Middle school began what I would call the ‘essay and book report years.’ The formulaic pattern of essay writing was stifling. I was no longer expressing my own imagination and creativity, but writing analysis about the creative work of authors who were dead and gone. It’s not that I had no love for the classics. I spent half of one summer reading Thomas Hardy’s Tess of the D’Ubervilles in a tent I had set up in my parents’ backyard—but I didn’t get to choose what classics I wanted to write about—yet, there is value in pushing through work that is difficult.

Yet, I craved a balance between expressing my own creativity and following the rules in school. I no longer loved writing, but I never suffered from writer’s block because I adapted; I began to rely on my work ethic—something I had thankfully nurtured through sports—you push through the pain, get the job done and don’t complain. I begrudgingly became friends with the essay, the book report and the worksheet. I was rewarded and encouraged by my teachers for my efforts in writing.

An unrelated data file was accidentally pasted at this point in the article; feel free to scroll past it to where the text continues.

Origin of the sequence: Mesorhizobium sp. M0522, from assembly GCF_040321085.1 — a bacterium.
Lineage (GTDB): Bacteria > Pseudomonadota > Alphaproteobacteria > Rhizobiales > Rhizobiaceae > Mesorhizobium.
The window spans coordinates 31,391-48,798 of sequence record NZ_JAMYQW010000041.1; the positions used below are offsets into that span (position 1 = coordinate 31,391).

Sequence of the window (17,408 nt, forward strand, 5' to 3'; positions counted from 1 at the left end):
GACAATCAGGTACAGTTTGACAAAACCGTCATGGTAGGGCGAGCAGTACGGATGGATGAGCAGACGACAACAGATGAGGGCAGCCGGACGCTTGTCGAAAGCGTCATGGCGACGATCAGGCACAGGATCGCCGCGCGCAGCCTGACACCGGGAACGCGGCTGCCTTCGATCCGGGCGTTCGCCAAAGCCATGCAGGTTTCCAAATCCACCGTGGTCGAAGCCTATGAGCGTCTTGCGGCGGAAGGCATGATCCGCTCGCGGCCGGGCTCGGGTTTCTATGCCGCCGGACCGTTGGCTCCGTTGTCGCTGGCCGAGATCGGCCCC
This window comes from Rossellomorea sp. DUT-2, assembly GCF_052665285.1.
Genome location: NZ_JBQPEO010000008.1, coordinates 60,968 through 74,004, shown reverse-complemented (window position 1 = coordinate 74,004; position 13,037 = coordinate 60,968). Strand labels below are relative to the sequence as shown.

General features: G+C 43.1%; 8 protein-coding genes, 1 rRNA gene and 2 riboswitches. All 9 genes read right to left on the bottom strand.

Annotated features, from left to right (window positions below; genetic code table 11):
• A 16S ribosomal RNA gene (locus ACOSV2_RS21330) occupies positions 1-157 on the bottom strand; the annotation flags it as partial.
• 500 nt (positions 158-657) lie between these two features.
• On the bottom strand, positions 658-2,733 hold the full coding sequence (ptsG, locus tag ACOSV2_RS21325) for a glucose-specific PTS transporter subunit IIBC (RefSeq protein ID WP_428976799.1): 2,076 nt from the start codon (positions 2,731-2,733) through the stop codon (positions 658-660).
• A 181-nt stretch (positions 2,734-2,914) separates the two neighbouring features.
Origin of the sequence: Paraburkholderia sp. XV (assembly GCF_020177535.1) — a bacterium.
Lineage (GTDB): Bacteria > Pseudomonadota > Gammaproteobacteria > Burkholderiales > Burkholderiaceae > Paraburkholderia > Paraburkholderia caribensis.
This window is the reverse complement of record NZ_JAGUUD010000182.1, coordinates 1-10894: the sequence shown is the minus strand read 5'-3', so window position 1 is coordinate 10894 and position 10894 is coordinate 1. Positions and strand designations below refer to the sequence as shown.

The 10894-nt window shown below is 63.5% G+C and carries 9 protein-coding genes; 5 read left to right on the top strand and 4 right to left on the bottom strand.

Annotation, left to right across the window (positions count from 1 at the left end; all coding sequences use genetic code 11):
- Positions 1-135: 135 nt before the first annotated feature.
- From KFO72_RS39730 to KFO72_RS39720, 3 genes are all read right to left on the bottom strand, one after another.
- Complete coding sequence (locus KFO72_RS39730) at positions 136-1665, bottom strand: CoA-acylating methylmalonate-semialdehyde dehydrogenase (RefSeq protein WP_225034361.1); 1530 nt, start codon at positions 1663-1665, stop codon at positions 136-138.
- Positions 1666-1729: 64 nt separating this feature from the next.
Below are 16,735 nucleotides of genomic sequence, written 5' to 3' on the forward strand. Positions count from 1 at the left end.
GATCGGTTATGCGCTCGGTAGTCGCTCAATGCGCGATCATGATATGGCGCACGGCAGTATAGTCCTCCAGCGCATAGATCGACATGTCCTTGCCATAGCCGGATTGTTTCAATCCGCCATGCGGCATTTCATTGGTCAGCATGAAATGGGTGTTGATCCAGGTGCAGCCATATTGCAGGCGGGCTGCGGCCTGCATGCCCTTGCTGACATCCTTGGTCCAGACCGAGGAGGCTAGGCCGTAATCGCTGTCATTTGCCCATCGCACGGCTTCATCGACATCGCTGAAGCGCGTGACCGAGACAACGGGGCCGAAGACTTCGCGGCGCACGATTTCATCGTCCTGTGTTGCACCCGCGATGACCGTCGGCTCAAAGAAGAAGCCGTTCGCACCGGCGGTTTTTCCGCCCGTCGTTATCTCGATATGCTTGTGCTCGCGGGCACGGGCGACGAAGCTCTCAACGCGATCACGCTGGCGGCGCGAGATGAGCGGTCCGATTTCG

In college, I majored in English and was required to write copiously in the standard essay format. I wrote very little, if any creative pieces. I realized that if I was going to write about more than just famous works, I would have to write on my own. It was a tumultuous time for me emotionally, and I began to lean on writing as a form of expression and therapy; I wrote hundreds and hundreds of pages of journal entries in great detail about what I was feeling at the time. I even earned a coveted compliment from a notoriously unrelentingly strict professor of James Joyce. He said I had talent and should consider getting a PhD to teach English. Although I was beyond flattered, I couldn’t imagine that the rest of my writing life would be spent centered around studying the works of a dead author—no matter how talented or epic.